Originally the Mount was known as the ‘Grey Rock in the Wood’ until sea levels rose, perhaps as early as 2000 BC, when the Mount became a tidal island accessed by foot only at low tide, as it is, along with Mont St Michel in the present day. This rise in sea level is also believed to be when the ancient land of Lyonesse was overwhelmed, leaving us only with the beautiful and magical Scilly Isles. Interestingly Guinevere, the legendary bride of King Arthur was known as the Princess of Lyonesse and perhaps resided on St Michael’s Mount when it was believed to be an ancient citadel.
There is some evidence from ancient classical texts of the Romans that Marazion was a significant centre of the tin trade back to Phoenician times. It is hard to imagine now the hussle and bustle of peoples from the Mediterranean gathering on the beach and carrying out trade which then travelled around the classical world of Socrates, Aristotle and the great Roman empire. Perhaps the amazing number of visitors to St Michael’s Mount is but a continuance of both the pilgrimage and the trade that went on through the history of our beautiful island.
The Norman Conquest
The half-brother of William the Conqueror, Robert Count of Mortain was made Earl of Cornwall following the Norman invasion. At that time the Mount became the property of Mont St Michel. In 1144 the church started in 1135 was consecrated by Robert, Bishop of Exeter. In 1193 an ally of Prince John, Henry de la Pomeray, seized the Mount. On his return from crusade Richard the Lionheart sent a great force to beseige the Mount. On seeing that his cause was hopeless de la Pomeray had himself bled to death, an action under the law which ensured that his will was valid. This included a bequest to the monks of St Michael’s Mount.
September 11th is a significant date, and not just for the destruction of the twin towers in New York. On that date in 1275 an powerful earthquake hit the Mount and is also known to have destroyed St Michael’s church in Glastonbury and many other buildings.
During hundred years war with France the grip of the French monks lessened over the Mount and by act of parliament in 1414 Henry V took over control of alien priories including St Michael’s Mount which he transferred to the Brigettine convent of Syon Abbey. Henry VI granted the Mount to King’s College Cambridge in 1442. When the Yorkist Edward IV overthrew him it was given back to Syon Abbey.
In 1473 the ‘Earl of Oxford captured the Mount and withstood a siege of 6000 fighting men for six months. He eventually surrendered and was imprisoned at Calais but returned to help Henry Tudor overthrow Richard III. The last clergy on the Mount were pensioned off in 1548 as a result of Henry VIII’s dissolution of the monasteries.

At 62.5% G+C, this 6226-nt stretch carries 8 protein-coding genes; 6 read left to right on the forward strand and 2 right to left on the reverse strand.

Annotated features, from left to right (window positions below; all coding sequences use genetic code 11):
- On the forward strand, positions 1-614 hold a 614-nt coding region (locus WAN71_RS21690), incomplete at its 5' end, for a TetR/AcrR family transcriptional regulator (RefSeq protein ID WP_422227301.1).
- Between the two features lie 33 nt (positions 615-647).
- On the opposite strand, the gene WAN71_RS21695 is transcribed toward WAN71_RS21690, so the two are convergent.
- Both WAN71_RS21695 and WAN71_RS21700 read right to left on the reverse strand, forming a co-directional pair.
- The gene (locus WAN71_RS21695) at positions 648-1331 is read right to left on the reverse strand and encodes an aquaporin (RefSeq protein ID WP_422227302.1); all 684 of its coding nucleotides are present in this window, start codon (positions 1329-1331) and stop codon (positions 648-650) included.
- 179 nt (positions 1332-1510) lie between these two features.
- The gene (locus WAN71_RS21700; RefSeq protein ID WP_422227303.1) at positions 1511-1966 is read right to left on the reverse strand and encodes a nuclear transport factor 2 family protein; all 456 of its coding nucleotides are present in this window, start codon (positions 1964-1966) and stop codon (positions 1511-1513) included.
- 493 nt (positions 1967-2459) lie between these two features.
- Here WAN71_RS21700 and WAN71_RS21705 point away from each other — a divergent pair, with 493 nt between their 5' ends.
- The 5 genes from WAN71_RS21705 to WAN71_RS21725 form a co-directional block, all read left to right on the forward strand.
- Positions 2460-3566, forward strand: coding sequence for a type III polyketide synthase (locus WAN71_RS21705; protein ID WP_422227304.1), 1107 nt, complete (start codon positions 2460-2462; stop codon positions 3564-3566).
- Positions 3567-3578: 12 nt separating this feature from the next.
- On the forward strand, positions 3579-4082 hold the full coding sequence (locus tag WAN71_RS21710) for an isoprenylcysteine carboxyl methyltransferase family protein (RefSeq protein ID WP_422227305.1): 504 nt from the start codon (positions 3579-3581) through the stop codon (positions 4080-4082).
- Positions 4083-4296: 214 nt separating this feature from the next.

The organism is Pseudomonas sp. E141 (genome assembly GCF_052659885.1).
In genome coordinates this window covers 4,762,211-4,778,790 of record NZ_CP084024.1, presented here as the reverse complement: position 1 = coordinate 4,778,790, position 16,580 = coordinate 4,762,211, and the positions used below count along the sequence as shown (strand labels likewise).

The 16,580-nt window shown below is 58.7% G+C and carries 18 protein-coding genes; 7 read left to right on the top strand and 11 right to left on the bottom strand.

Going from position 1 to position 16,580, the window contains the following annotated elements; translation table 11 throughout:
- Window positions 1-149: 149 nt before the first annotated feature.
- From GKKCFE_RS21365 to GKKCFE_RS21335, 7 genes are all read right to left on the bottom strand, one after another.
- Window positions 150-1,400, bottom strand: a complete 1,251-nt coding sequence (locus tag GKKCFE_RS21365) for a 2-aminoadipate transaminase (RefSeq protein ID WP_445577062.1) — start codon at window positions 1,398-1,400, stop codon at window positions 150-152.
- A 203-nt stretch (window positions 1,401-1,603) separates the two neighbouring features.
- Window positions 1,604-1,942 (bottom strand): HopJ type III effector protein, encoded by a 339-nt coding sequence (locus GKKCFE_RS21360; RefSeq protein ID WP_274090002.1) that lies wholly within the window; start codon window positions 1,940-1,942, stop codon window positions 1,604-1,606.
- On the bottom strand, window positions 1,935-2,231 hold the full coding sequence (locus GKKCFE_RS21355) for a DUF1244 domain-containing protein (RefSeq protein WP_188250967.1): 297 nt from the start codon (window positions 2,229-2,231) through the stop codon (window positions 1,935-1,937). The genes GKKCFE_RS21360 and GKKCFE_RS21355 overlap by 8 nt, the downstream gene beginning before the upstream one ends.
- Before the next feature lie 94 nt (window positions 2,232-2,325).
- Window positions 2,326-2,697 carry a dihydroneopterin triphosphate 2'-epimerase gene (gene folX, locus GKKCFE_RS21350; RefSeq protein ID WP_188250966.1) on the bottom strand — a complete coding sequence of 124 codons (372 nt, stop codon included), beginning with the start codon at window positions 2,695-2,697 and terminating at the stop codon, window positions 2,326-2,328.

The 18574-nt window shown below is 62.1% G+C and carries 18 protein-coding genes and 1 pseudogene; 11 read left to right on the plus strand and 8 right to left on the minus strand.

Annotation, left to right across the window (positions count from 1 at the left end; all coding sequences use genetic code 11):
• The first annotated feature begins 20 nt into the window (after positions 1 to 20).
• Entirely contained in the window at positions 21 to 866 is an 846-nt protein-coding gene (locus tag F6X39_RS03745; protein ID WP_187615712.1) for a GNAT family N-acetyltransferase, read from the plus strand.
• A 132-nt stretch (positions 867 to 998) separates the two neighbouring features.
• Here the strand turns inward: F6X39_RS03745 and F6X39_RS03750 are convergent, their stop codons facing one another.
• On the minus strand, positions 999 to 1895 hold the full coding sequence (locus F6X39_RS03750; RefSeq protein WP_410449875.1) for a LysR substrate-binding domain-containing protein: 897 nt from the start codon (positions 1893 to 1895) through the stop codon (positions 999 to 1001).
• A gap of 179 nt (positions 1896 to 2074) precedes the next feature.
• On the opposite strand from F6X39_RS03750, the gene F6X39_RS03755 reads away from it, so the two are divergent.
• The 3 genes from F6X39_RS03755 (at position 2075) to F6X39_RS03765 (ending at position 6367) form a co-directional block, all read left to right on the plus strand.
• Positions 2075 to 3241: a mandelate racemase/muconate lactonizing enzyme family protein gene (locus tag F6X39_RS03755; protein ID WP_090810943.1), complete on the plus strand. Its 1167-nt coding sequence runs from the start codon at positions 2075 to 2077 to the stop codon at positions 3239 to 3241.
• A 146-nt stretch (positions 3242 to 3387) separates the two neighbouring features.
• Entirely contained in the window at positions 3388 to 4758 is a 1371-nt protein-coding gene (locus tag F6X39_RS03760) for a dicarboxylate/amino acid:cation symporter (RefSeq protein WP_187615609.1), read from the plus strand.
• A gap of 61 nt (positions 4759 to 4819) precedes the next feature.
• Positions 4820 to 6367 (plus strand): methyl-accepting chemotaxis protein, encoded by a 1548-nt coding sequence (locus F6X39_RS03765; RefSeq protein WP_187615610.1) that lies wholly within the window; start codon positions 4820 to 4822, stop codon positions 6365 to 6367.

The Spanish armada kept clear of the Mount during their attempted invasion of 1588 fearing it to be strongly fortified (a mistake it turned out as they only had two guns!). Instead they invaded at Mousehole and destroyed all but one building before returning to their ships and their defeat. The Mount was sold by Elizabeth I to the Earl of Salisbury in 1599. During the civil was the Mount was heavily fortified by the 2nd Earl and after his death his brother Arthur surrender the Mount in 1646 as the Royalist cause was lost.
The St Aubyn family, who live there to this day, bought the Mount in 1720 from Sir Francis Bassett and in the 18th century repaired the church and rebuilt the harbour which heloped to revitalise the village.
In 1755 a 3 metre tsunami hit Marazion due to the Great Lisbon Earthquake of 1st November. In the 19th century Piers St Aubyn’s design for the renovation of the Mount was described as amongst the greatest achievements of 19th century architecture. It certainly is a most beautiful site and the Mount looks completely different depending on from where you are viewing it.
The 3rd Lord St Levan gave most of St Michael’s Mount to the National Trust but has the family have retained a 999 year lease for the St Aubyn family to live in the castle. Upgrading and renovation are continuing still today.
Images courtesy of West Cornwall Photos a unique photo blog of West Cornwall.